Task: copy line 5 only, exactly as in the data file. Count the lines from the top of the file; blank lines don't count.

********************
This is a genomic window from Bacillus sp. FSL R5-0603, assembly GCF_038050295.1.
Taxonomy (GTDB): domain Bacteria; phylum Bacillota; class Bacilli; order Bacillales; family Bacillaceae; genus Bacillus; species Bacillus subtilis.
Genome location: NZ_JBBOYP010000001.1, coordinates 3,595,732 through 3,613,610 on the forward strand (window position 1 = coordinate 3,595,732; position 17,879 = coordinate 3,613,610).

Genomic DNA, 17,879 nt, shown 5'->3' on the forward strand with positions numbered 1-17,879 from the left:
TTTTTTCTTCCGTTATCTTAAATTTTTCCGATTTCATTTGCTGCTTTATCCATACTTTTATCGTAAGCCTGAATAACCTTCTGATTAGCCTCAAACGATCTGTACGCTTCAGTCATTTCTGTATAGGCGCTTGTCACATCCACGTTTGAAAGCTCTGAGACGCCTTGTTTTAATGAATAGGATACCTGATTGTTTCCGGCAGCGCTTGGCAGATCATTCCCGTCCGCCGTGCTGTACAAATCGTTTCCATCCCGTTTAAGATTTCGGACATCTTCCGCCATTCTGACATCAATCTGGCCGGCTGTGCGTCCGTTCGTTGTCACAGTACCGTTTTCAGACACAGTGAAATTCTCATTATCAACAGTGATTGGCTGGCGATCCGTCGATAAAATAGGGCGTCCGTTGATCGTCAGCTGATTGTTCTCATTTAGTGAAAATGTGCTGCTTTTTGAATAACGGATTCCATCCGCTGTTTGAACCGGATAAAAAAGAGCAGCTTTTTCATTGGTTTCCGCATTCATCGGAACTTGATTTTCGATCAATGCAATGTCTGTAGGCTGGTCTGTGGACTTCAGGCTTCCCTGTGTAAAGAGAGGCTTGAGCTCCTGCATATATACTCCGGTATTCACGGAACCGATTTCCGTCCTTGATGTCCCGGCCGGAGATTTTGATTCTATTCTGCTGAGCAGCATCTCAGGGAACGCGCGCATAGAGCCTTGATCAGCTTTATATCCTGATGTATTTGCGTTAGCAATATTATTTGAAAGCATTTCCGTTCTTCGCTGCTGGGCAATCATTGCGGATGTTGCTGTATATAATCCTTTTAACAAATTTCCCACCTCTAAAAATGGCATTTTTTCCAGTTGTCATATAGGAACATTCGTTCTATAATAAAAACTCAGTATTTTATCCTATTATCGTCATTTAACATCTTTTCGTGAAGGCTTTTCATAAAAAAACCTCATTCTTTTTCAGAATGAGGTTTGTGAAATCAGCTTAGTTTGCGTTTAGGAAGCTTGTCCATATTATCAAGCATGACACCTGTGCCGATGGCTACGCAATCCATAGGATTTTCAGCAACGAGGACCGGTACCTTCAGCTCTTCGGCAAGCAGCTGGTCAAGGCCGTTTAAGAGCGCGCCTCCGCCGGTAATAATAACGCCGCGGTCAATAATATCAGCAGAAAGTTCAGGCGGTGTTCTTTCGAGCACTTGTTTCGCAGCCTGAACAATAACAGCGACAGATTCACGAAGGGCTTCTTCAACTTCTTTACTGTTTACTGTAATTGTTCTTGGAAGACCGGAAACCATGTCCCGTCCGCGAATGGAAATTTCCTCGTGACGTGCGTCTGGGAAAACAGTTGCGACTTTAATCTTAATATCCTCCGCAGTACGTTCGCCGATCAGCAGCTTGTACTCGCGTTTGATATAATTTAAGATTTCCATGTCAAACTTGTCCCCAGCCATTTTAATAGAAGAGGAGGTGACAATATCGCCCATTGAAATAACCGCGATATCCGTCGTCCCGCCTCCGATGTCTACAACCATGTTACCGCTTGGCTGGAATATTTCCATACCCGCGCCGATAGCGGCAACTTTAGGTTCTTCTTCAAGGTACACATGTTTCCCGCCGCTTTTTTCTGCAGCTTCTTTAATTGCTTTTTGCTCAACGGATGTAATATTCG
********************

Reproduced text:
TTTTTTCTTCCGTTATCTTAAATTTTTCCGATTTCATTTGCTGCTTTATCCATACTTTTATCGTAAGCCTGAATAACCTTCTGATTAGCCTCAAACGATCTGTACGCTTCAGTCATTTCTGTATAGGCGCTTGTCACATCCACGTTTGAAAGCTCTGAGACGCCTTGTTTTAATGAATAGGATACCTGATTGTTTCCGGCAGCGCTTGGCAGATCATTCCCGTCCGCCGTGCTGTACAAATCGTTTCCATCCCGTTTAAGATTTCGGACATCTTCCGCCATTCTGACATCAATCTGGCCGGCTGTGCGTCCGTTCGTTGTCACAGTACCGTTTTCAGACACAGTGAAATTCTCATTATCAACAGTGATTGGCTGGCGATCCGTCGATAAAATAGGGCGTCCGTTGATCGTCAGCTGATTGTTCTCATTTAGTGAAAATGTGCTGCTTTTTGAATAACGGATTCCATCCGCTGTTTGAACCGGATAAAAAAGAGCAGCTTTTTCATTGGTTTCCGCATTCATCGGAACTTGATTTTCGATCAATGCAATGTCTGTAGGCTGGTCTGTGGACTTCAGGCTTCCCTGTGTAAAGAGAGGCTTGAGCTCCTGCATATATACTCCGGTATTCACGGAACCGATTTCCGTCCTTGATGTCCCGGCCGGAGATTTTGATTCTATTCTGCTGAGCAGCATCTCAGGGAACGCGCGCATAGAGCCTTGATCAGCTTTATATCCTGATGTATTTGCGTTAGCAATATTATTTGAAAGCATTTCCGTTCTTCGCTGCTGGGCAATCATTGCGGATGTTGCTGTATATAATCCTTTTAACAAATTTCCCACCTCTAAAAATGGCATTTTTTCCAGTTGTCATATAGGAACATTCGTTCTATAATAAAAACTCAGTATTTTATCCTATTATCGTCATTTAACATCTTTTCGTGAAGGCTTTTCATAAAAAAACCTCATTCTTTTTCAGAATGAGGTTTGTGAAATCAGCTTAGTTTGCGTTTAGGAAGCTTGTCCATATTATCAAGCATGACACCTGTGCCGATGGCTACGCAATCCATAGGATTTTCAGCAACGAGGACCGGTACCTTCAGCTCTTCGGCAAGCAGCTGGTCAAGGCCGTTTAAGAGCGCGCCTCCGCCGGTAATAATAACGCCGCGGTCAATAATATCAGCAGAAAGTTCAGGCGGTGTTCTTTCGAGCACTTGTTTCGCAGCCTGAACAATAACAGCGACAGATTCACGAAGGGCTTCTTCAACTTCTTTACTGTTTACTGTAATTGTTCTTGGAAGACCGGAAACCATGTCCCGTCCGCGAATGGAAATTTCCTCGTGACGTGCGTCTGGGAAAACAGTTGCGACTTTAATCTTAATATCCTCCGCAGTACGTTCGCCGATCAGCAGCTTGTACTCGCGTTTGATATAATTTAAGATTTCCATGTCAAACTTGTCCCCAGCCATTTTAATAGAAGAGGAGGTGACAATATCGCCCATTGAAATAACCGCGATATCCGTCGTCCCGCCTCCGATGTCTACAACCATGTTACCGCTTGGCTGGAATATTTCCATACCCGCGCCGATAGCGGCAACTTTAGGTTCTTCTTCAAGGTACACATGTTTCCCGCCGCTTTTTTCTGCAGCTTCTTTAATTGCTTTTTGCTCAACGGATGTAATATTCG